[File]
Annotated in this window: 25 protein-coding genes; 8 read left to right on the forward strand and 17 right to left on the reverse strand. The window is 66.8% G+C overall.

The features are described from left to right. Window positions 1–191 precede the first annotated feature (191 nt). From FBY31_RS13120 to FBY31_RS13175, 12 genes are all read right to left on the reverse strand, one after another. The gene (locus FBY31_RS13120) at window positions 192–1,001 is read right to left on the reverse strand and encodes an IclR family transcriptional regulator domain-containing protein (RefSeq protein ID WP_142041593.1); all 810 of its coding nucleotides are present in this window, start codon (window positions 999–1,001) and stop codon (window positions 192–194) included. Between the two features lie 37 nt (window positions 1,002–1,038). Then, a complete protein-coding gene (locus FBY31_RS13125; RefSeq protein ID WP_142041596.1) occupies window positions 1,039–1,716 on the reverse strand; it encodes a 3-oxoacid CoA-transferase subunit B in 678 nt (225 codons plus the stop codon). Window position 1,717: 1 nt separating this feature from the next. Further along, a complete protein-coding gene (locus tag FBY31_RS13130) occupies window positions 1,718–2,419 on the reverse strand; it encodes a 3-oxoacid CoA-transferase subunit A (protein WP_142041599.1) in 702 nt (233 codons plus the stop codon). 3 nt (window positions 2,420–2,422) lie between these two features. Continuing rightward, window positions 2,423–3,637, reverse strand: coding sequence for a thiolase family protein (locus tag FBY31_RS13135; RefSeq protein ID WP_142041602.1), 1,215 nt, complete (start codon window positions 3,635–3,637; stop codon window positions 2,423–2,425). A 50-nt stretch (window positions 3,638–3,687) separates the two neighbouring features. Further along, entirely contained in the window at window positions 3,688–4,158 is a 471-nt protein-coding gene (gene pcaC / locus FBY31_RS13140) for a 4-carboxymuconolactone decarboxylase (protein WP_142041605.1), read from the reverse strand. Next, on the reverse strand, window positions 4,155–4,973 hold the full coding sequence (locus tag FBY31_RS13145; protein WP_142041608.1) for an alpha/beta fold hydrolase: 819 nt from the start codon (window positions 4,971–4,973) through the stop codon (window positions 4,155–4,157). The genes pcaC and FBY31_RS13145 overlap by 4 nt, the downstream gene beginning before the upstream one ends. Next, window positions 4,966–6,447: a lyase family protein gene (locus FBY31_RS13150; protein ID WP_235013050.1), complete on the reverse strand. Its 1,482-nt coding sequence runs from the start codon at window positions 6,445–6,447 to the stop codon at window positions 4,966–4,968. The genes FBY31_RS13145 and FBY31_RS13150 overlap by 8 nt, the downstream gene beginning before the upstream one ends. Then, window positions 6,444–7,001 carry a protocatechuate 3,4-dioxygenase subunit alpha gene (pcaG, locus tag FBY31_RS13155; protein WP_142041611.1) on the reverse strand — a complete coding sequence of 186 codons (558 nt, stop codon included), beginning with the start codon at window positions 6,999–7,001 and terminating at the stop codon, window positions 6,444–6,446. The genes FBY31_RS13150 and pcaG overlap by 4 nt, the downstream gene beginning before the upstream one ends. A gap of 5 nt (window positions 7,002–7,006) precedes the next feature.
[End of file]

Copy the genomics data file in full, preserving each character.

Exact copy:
Annotated in this window: 25 protein-coding genes; 8 read left to right on the forward strand and 17 right to left on the reverse strand. The window is 66.8% G+C overall.

The features are described from left to right. Window positions 1–191 precede the first annotated feature (191 nt). From FBY31_RS13120 to FBY31_RS13175, 12 genes are all read right to left on the reverse strand, one after another. The gene (locus FBY31_RS13120) at window positions 192–1,001 is read right to left on the reverse strand and encodes an IclR family transcriptional regulator domain-containing protein (RefSeq protein ID WP_142041593.1); all 810 of its coding nucleotides are present in this window, start codon (window positions 999–1,001) and stop codon (window positions 192–194) included. Between the two features lie 37 nt (window positions 1,002–1,038). Then, a complete protein-coding gene (locus FBY31_RS13125; RefSeq protein ID WP_142041596.1) occupies window positions 1,039–1,716 on the reverse strand; it encodes a 3-oxoacid CoA-transferase subunit B in 678 nt (225 codons plus the stop codon). Window position 1,717: 1 nt separating this feature from the next. Further along, a complete protein-coding gene (locus tag FBY31_RS13130) occupies window positions 1,718–2,419 on the reverse strand; it encodes a 3-oxoacid CoA-transferase subunit A (protein WP_142041599.1) in 702 nt (233 codons plus the stop codon). 3 nt (window positions 2,420–2,422) lie between these two features. Continuing rightward, window positions 2,423–3,637, reverse strand: coding sequence for a thiolase family protein (locus tag FBY31_RS13135; RefSeq protein ID WP_142041602.1), 1,215 nt, complete (start codon window positions 3,635–3,637; stop codon window positions 2,423–2,425). A 50-nt stretch (window positions 3,638–3,687) separates the two neighbouring features. Further along, entirely contained in the window at window positions 3,688–4,158 is a 471-nt protein-coding gene (gene pcaC / locus FBY31_RS13140) for a 4-carboxymuconolactone decarboxylase (protein WP_142041605.1), read from the reverse strand. Next, on the reverse strand, window positions 4,155–4,973 hold the full coding sequence (locus tag FBY31_RS13145; protein WP_142041608.1) for an alpha/beta fold hydrolase: 819 nt from the start codon (window positions 4,971–4,973) through the stop codon (window positions 4,155–4,157). The genes pcaC and FBY31_RS13145 overlap by 4 nt, the downstream gene beginning before the upstream one ends. Next, window positions 4,966–6,447: a lyase family protein gene (locus FBY31_RS13150; protein ID WP_235013050.1), complete on the reverse strand. Its 1,482-nt coding sequence runs from the start codon at window positions 6,445–6,447 to the stop codon at window positions 4,966–4,968. The genes FBY31_RS13145 and FBY31_RS13150 overlap by 8 nt, the downstream gene beginning before the upstream one ends. Then, window positions 6,444–7,001 carry a protocatechuate 3,4-dioxygenase subunit alpha gene (pcaG, locus tag FBY31_RS13155; protein WP_142041611.1) on the reverse strand — a complete coding sequence of 186 codons (558 nt, stop codon included), beginning with the start codon at window positions 6,999–7,001 and terminating at the stop codon, window positions 6,444–6,446. The genes FBY31_RS13150 and pcaG overlap by 4 nt, the downstream gene beginning before the upstream one ends. A gap of 5 nt (window positions 7,002–7,006) precedes the next feature.